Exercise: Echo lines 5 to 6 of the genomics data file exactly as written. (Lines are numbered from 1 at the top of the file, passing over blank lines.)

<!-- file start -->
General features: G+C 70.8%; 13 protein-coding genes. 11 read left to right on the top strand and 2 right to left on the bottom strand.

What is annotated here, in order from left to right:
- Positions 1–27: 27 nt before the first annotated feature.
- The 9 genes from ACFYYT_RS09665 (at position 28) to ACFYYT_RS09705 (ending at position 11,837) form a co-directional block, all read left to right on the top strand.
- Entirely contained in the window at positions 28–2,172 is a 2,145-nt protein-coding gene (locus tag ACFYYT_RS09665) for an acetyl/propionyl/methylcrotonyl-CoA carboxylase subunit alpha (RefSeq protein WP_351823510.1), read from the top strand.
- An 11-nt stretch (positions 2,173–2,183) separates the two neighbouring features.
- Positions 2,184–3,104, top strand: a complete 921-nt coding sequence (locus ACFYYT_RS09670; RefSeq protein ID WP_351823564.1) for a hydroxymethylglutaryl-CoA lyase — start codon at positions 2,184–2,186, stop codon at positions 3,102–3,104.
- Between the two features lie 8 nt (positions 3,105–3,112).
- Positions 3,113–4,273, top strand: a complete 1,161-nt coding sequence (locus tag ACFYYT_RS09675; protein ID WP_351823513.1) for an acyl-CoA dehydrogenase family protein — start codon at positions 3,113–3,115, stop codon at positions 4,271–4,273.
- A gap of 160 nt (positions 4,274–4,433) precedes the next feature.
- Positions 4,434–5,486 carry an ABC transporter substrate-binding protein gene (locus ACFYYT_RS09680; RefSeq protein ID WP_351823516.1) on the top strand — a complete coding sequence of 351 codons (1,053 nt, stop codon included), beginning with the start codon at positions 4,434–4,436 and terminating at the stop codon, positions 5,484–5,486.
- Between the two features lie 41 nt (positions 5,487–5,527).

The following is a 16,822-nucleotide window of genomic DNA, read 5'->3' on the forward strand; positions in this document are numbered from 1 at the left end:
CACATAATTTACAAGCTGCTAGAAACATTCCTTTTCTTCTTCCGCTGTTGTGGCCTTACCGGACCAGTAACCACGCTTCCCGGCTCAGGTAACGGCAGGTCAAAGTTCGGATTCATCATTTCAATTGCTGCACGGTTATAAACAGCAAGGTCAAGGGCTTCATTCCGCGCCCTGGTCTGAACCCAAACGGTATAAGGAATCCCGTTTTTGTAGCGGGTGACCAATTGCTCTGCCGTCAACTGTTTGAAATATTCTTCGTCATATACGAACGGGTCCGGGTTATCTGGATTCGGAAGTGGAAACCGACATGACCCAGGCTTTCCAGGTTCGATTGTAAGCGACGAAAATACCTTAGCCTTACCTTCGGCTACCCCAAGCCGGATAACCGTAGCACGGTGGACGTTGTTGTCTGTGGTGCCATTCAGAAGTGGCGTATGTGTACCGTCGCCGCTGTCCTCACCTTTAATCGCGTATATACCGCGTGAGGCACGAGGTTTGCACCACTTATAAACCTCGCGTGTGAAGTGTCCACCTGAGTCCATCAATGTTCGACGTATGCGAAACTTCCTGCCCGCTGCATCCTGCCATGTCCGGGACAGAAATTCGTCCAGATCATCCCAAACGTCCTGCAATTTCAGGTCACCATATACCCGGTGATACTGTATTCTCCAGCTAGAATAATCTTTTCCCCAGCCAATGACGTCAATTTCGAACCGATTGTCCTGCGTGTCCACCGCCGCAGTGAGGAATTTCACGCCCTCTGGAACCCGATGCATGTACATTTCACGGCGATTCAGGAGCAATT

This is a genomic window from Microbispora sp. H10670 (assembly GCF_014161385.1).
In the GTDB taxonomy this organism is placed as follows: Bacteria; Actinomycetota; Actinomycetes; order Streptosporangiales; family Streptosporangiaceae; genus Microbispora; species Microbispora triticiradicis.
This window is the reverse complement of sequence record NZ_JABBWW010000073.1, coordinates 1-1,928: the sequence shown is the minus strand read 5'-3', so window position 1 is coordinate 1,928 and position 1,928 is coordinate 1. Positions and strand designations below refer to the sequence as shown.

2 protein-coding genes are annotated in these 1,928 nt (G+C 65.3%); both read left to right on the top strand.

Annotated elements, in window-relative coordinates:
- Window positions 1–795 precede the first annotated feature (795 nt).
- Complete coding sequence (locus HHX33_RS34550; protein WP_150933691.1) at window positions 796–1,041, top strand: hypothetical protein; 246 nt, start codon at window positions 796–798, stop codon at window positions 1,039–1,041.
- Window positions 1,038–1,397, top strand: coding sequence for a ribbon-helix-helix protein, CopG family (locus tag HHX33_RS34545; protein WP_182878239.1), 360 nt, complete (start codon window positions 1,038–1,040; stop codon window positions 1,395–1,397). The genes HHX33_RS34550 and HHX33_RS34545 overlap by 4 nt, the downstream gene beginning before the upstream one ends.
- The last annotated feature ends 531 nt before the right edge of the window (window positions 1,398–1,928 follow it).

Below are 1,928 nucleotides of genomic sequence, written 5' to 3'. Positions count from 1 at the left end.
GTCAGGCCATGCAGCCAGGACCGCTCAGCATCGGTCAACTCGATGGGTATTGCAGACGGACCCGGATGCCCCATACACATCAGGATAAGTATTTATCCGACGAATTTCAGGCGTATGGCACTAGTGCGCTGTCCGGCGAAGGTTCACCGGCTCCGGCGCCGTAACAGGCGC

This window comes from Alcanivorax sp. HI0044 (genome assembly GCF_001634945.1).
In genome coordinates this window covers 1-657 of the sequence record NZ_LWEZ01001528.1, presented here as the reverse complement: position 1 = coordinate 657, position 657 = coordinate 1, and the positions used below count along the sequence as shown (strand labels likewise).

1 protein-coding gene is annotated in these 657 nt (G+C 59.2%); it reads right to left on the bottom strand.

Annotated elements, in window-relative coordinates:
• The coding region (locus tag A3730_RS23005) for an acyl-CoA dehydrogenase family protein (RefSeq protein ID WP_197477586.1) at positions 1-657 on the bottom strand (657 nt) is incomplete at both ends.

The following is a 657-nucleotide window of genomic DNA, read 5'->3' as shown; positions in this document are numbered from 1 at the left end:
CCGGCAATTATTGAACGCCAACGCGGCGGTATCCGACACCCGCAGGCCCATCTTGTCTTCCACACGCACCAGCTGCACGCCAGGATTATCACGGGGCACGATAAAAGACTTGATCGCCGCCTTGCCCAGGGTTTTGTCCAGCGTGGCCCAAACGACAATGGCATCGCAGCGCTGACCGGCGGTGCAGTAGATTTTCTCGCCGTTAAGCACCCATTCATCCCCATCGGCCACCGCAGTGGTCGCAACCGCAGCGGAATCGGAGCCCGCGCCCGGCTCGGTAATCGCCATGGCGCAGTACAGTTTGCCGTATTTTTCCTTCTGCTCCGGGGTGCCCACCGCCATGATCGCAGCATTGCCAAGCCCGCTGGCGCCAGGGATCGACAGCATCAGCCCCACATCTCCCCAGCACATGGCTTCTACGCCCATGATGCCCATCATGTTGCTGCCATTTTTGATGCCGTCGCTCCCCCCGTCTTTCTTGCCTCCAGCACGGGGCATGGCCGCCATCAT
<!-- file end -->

- Entirely contained in the window at positions 28–2,172 is a 2,145-nt protein-coding gene (locus tag ACFYYT_RS09665) for an acetyl/propionyl/methylcrotonyl-CoA carboxylase subunit alpha (RefSeq protein WP_351823510.1), read from the top strand.
- An 11-nt stretch (positions 2,173–2,183) separates the two neighbouring features.